EM 1110-2-1100 (Part II)
30 Apr 02
Ψ(x,η) ' &Q
at z ' η
where η is the sea surface elevation. The dynamic free-surface boundary condition is an expression of
specifying the pressure at the free surface that is constant and equal to the atmospheric pressure. In terms of
the stream function Ψ this condition may be stated as
% gη ' R
at z ' η
in which R is the Bernoulli constant.
(i) The boundary-value problem for wave motion as formulated above is complete. The time-
dependency may be removed from the problem formulation by simply adapting a coordinate system that
moves with the same velocity as the wave phase speed (Fenton 1988; Fenton and McKee 1990; Sobey et al.
1987). This is equivalent to introducing an underlying current relative to which the wave motion is measured.
The current (also called Stokes' drift velocity or Eulerian current) causes a Doppler shift of the apparent wave
period measured relative to a stationary observer or gauge. The underlying current velocity must therefore
also be known in order to solve the wave problem in the steady (moving) reference frame.
(j) Fenton's solution method uses the Fourier cosine series in kx to the governing equations. It is clearly
an approximation, but very accurate, since results of this theory appear not to be restricted to any water
depths. 0 = kH/2 is the expansion parameter replacing ka in the Stokes wave theory. The dependent variable
is the stream function Ψ represented by a Fourier cosine series in kx, expressed up to the Nth order as
sinh jk(z % d)
Ψ(x,z) ' &u(z%d) %
where the Bj are dimensionless Fourier coefficients. The truncation limit of the series N determines the order
of the theory. The nonlinear free-surface boundary conditions are satisfied at each of M+1 equi-spaced points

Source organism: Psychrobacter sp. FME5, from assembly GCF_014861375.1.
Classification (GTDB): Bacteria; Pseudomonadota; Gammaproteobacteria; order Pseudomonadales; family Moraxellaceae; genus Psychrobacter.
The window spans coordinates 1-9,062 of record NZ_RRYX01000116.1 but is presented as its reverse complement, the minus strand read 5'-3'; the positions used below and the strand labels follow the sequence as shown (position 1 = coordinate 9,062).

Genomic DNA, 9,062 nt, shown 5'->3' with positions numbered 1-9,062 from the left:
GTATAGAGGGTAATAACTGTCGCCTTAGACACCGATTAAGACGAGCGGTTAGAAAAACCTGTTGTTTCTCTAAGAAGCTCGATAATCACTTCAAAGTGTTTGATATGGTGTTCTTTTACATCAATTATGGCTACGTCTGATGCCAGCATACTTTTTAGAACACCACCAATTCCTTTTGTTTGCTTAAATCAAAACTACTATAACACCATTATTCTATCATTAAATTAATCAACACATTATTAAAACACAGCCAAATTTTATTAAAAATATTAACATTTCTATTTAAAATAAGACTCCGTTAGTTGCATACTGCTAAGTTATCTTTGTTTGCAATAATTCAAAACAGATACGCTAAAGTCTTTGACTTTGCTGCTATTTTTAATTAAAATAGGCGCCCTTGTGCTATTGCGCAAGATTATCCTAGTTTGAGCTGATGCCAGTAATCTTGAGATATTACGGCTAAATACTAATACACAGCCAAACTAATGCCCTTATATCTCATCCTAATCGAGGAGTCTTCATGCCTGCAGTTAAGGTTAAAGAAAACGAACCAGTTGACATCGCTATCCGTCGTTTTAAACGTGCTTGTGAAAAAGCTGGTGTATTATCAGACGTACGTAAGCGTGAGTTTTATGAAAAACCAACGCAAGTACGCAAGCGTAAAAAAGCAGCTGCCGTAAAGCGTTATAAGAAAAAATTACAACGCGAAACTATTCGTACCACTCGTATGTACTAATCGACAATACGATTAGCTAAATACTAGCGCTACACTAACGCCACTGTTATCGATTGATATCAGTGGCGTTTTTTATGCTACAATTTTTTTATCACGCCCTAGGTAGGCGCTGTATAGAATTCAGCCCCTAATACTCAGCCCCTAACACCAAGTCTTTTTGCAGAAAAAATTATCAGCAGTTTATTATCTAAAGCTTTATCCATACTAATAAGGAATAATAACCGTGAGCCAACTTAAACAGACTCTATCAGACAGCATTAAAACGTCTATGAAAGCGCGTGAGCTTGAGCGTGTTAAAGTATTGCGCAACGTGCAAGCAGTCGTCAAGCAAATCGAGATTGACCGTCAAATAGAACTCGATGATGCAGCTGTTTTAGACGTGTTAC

on the surface. Wave height, wave period, water depth, and either the mean Eulerian velocity or the Stokes
drift velocity must be specified to obtain a solution.
(k) The solution is obtained by numerically computing the N Fourier coefficients that satisfy a system
of simultaneous equations. The numerical solution solves a set of 2M+6 algebraic equations to find unknown
Fourier coefficients. The problem is uniquely specified when M = N and overspecified when M > N. Earlier
wave theories based on stream function consider the overspecified case and used a least-squares method to
find the coefficients. Fenton was the first to consider the uniquely specified case and used the collocation
method to produce the most accurate and computationally efficient solution valid for any water depth.
(l) An initial estimate is required to determine the M+N+6 variables. The linear theory provides this
initial estimate for deep water. In relatively shallow water, additional Fourier components are introduced.
An alternative method is used in the shallow-water case by increasing the wave height in a number of steps.
Smaller heights are used as starting solutions for subsequent higher wave heights. This approach eliminates
the triple-crested waves reported by others (Huang and Hudspeth 1984; Dalrymple and Solana 1986).
(m) Sobey et al. (1987) compared several numerical methods for steady water wave problems, including
Fenton's. Their comparison indicated that accurate results may be obtained with Fourier series of 10 to 20
terms, even for waves close to breaking. Comparisons with other numerical methods and experimental data
(Fenton and McKee 1990; Sobey 1990) showed that results from Fenton's theory and experiments agree
Water Wave Mechanics